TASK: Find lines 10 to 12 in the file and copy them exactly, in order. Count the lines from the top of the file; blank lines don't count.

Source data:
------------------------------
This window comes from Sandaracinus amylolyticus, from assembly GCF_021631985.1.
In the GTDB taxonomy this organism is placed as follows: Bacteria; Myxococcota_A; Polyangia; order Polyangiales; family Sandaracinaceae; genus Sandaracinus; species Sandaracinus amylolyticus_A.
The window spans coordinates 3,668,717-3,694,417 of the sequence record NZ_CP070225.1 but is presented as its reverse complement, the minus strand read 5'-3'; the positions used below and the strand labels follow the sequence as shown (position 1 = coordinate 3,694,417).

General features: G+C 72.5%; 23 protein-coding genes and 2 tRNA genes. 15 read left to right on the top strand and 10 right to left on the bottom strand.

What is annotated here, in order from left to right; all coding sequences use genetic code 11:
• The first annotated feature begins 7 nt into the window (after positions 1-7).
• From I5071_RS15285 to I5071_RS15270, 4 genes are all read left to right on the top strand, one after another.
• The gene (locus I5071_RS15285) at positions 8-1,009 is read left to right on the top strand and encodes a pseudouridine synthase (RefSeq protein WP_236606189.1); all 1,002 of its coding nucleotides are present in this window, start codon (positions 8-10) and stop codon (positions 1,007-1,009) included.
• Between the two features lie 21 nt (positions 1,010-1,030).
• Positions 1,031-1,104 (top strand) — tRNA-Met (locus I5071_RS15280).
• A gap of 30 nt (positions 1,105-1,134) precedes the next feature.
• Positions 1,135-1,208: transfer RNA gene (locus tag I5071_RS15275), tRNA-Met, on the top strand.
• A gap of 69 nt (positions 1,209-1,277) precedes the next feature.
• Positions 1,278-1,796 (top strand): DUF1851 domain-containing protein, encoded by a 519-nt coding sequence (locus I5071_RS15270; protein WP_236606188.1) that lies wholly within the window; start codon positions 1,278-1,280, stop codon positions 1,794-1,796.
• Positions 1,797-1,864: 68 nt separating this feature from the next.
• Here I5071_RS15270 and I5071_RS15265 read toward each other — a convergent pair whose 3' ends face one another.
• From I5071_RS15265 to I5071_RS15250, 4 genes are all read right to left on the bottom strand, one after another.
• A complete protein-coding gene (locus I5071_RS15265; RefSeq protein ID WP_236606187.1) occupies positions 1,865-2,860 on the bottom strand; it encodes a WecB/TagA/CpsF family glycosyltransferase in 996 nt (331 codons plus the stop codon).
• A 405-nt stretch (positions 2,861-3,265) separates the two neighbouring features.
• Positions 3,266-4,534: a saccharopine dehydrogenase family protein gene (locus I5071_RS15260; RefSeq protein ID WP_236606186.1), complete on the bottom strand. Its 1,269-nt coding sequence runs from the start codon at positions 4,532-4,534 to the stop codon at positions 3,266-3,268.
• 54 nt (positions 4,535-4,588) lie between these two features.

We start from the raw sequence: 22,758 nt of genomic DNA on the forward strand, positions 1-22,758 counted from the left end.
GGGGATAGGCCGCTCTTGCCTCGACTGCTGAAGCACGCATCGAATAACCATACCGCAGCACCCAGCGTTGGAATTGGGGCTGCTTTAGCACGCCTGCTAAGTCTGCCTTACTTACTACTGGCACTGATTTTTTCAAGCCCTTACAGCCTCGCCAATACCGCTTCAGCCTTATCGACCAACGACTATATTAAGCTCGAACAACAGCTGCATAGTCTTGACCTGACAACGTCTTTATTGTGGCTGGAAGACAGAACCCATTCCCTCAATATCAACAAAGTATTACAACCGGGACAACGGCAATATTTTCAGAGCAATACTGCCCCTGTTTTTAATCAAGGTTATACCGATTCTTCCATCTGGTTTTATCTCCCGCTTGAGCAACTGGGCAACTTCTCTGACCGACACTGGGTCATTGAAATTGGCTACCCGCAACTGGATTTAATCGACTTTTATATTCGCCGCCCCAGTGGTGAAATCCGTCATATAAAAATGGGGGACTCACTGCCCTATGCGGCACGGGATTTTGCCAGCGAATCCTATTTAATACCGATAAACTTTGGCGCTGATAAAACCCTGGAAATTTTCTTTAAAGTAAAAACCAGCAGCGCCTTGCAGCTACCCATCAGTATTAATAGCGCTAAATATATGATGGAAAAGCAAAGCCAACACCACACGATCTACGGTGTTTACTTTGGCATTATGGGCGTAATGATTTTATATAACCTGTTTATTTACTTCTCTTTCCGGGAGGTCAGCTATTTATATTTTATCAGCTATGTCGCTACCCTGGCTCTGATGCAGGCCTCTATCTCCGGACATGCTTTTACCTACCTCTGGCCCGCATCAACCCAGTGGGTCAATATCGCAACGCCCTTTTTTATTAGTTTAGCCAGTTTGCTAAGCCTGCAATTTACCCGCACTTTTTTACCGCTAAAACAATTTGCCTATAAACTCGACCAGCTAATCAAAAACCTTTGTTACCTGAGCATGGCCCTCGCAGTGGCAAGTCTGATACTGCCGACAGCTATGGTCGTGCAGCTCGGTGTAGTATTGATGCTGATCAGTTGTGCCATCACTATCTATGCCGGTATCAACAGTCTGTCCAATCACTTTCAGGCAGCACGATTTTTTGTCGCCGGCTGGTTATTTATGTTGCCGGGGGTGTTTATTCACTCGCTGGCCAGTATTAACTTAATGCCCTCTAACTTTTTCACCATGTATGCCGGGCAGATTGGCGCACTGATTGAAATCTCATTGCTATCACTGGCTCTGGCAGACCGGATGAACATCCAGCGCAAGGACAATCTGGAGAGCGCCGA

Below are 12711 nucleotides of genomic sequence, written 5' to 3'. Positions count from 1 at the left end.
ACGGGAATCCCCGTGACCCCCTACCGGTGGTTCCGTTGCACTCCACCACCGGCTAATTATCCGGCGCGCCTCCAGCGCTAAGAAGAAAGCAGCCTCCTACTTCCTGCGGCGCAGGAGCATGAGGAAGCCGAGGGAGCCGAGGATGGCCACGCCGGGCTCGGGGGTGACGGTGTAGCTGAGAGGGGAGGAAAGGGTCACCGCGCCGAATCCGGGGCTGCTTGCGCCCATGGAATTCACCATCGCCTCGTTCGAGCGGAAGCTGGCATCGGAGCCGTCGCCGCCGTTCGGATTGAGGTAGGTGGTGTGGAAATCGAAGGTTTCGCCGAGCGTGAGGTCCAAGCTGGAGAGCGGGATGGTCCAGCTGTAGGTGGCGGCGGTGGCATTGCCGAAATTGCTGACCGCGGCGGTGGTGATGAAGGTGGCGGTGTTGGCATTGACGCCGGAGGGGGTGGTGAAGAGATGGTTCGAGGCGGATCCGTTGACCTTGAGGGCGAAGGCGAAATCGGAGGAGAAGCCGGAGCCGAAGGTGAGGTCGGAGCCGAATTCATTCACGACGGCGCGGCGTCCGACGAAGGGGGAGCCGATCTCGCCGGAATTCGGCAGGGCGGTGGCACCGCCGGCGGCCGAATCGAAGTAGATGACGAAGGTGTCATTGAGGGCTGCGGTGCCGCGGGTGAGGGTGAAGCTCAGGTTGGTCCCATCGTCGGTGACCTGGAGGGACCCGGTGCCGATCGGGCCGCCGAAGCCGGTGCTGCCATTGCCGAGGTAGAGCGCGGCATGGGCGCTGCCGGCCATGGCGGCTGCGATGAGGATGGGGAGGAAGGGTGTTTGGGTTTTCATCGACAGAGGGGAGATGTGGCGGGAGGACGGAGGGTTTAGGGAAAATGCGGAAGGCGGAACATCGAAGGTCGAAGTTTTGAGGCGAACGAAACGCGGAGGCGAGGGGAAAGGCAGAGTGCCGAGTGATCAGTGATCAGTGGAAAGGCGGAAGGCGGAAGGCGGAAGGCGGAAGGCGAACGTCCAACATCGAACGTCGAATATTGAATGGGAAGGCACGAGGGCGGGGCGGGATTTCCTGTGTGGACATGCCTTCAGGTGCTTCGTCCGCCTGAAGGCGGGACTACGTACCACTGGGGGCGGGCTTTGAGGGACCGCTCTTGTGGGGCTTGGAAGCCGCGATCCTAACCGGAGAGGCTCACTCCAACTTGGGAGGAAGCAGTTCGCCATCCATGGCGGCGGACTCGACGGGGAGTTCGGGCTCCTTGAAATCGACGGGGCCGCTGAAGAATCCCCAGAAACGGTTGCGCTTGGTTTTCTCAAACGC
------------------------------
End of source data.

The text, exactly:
• Positions 1,031-1,104 (top strand) — tRNA-Met (locus I5071_RS15280).
• A gap of 30 nt (positions 1,105-1,134) precedes the next feature.
• Positions 1,135-1,208: transfer RNA gene (locus tag I5071_RS15275), tRNA-Met, on the top strand.